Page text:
Interactivity here is pretty minimal, with most things being combat. The wandering table has a few decent entries, like a giant sleeping croc or a kobold having stolen a silver piece, intermixed with some normal “just the monster” entries. I harp, sometimes too much, on good wanderers, but a mix, like this, gets the job done. 

So, an also ran. Better room descriptions, cut the padding, and some interactivity improvements and this one could muster up No Regerts.

This is Pay What You Want at DriveThru, with a suggested price of $1. The preview is six pages, and you get to see some rooms, so, good preview.

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15 Responses to Return to Wavestone Keep

  1. ShockTohp says:

    Thanks for taking a look even though it was so late. I’ll take a resounding meh over overt shaming any day. The feedback on tightening up descriptions and text is welcome, that sort of criticism is difficult to find in the wild.

    • Stripe says:

      Wow! The legendary author of Wavestone Keep?! Cool! I always wondered if you even knew about the contest!

      Great attitude!!!

      Thanks for inspiring Bryce to do a contest, because that contest inspired my first ever published written adventure (“Wyvern’s Roost”). That did me so much good. So, you’re a big influence on me! Thanks!

      Congrats on the improvements. Keep hacking away!

      Play-testing is always a good idea. Let me invite you to the OSR Pick-Up Games Discord server if you want to try your material:

      • ShockTohp says:

        That’s actually a great resource! My players get sick of play testing my material, but that’s not their fault. It’s nice to have a place explicitly for finding oneshot groups.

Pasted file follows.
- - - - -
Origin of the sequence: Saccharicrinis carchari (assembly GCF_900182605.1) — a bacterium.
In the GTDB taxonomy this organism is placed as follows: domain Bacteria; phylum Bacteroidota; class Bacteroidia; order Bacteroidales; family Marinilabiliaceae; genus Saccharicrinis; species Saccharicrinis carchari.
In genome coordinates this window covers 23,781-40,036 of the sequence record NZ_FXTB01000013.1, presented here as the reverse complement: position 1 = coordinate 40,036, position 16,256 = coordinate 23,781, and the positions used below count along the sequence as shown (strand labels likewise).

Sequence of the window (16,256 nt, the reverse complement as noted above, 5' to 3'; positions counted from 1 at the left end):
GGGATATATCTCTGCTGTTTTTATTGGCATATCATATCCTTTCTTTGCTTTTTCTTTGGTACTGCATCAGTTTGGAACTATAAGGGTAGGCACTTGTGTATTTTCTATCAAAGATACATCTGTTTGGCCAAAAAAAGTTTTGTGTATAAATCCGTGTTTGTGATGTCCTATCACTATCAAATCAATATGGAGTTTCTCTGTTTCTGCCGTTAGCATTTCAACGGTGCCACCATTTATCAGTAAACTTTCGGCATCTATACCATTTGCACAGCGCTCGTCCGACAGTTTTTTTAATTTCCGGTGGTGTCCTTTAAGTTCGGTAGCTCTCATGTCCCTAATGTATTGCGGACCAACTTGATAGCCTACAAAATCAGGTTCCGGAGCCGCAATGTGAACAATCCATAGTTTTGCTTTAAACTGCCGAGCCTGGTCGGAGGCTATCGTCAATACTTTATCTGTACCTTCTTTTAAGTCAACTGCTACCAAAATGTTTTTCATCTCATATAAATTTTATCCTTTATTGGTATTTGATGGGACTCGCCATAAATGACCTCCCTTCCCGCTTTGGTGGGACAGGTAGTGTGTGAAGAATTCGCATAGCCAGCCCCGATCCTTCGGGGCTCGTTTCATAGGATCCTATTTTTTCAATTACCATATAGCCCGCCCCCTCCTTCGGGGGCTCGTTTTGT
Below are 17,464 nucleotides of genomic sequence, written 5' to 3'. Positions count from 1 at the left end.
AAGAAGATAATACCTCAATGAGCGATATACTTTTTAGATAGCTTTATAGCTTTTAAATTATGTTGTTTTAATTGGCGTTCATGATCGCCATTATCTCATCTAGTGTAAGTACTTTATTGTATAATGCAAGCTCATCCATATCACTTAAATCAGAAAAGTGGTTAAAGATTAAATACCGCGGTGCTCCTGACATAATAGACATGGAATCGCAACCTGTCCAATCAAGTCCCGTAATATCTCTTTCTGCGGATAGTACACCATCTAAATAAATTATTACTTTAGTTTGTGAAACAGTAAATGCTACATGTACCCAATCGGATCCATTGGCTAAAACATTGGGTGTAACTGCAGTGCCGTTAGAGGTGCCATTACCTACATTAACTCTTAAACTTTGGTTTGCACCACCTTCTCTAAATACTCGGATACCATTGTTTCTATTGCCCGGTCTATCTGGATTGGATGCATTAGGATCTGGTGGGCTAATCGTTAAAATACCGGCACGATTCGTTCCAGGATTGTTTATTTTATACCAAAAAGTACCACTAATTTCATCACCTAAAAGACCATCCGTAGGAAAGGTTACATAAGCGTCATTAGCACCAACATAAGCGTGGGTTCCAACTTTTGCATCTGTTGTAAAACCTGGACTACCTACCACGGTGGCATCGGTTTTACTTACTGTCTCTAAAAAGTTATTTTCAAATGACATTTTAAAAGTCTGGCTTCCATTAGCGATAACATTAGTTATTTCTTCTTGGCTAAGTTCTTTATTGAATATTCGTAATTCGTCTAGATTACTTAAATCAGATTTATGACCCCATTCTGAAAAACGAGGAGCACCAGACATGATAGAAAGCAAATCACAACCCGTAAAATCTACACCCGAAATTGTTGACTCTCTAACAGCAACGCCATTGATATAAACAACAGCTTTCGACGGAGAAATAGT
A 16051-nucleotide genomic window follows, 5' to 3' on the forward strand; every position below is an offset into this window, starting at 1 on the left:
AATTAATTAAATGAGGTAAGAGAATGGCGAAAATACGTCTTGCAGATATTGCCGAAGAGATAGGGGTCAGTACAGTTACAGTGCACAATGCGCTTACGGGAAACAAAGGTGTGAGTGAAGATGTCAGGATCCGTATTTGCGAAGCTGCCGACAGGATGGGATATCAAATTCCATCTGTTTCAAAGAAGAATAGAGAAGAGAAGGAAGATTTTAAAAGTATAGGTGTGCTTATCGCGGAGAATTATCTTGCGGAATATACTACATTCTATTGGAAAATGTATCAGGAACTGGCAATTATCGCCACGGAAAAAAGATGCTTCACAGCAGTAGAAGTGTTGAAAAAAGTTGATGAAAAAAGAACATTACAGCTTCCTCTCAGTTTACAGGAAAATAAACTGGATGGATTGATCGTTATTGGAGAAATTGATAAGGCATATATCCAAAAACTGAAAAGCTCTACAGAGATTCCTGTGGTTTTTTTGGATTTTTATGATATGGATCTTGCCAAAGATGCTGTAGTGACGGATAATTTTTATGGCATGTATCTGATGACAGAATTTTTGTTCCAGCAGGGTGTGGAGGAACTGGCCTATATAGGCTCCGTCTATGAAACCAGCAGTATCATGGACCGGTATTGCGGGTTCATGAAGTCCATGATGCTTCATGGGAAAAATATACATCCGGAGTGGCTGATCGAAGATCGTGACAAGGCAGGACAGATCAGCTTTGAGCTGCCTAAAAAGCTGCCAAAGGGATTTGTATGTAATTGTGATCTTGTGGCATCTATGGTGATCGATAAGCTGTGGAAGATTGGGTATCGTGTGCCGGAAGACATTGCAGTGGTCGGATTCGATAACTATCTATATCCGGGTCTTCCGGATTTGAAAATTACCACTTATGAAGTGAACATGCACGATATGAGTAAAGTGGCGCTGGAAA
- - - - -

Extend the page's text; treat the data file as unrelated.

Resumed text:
• ShockTohp says:

        And as for knowing about the contest, I didn’t find out about it until early October. Ironically from the winner of the Wavestone Keep contest who was participating in No Artpunk II. He won that contest handily as well, with a really cool dwarven stronghold dungeon.

  2. Anonymous says:

    Bryce thank you for being so constructive this is awesome feedback for any writer

  3. Edgewise says:

    Massive respect to Conyers for rolling with the punches from the initial review and subsequent contest. It sounds like he’s really listening and learning. At this rate, he’ll eventually author a first-rate adventure.

  4. Anonymous says:

    Giant trainwreck to solidly meh is a noticeable improvement. Good work.

  5. Maynard says:

    So glad you’re still at it. It’s inspiring to see someone improve so fast, and come out here eager to learn more.

  6. squeen says:

    “finely carved wavestone, and engraved with scenes of great navel battles between ships and sea monsters.”

    My attempt at playing the usual re-write game and trying to inject some mystery for the PCs to scratch their heads over.

    “Scratched deeply all along the smooth black wavestone of the walls is a scene of vast tentacles encircling a fleet of longboats. The fighting men on board are semi-skeletal, missing random limbs and swathes of flesh. Many have their arms raised as if to embrace the horror rising out of the water.

    A lone intact figure rises above the rest, clinging to a masthead in isolation. It holds a spear above its head and is encircled by an icon of an eye.”

    • Adventure Bundles says:

      Well, that is certainly better than anything I can write in short time. For such a thing I would need half an hour searching for synonyms and such (EASL). Remind me to notify you when I need a read-through of my new adventure 😀

      • squeen says:

        It’s a cheap shot to do it in isolation. Much hard to sustain for a complete product. My hat’s off to you for getting something out there (multiple times). That’s how you learn a craft…by doing.

        If you want something reviewed, post it in Bryce’s forum. You’ll get some good feedback.

        • squeen says:

          For no particular reason other than it bugs me: a better(?) word-choice for my own last sentence:

          It brandishes a spear towards the heavens and is encircled by an icon of a heavily-lidded eye.”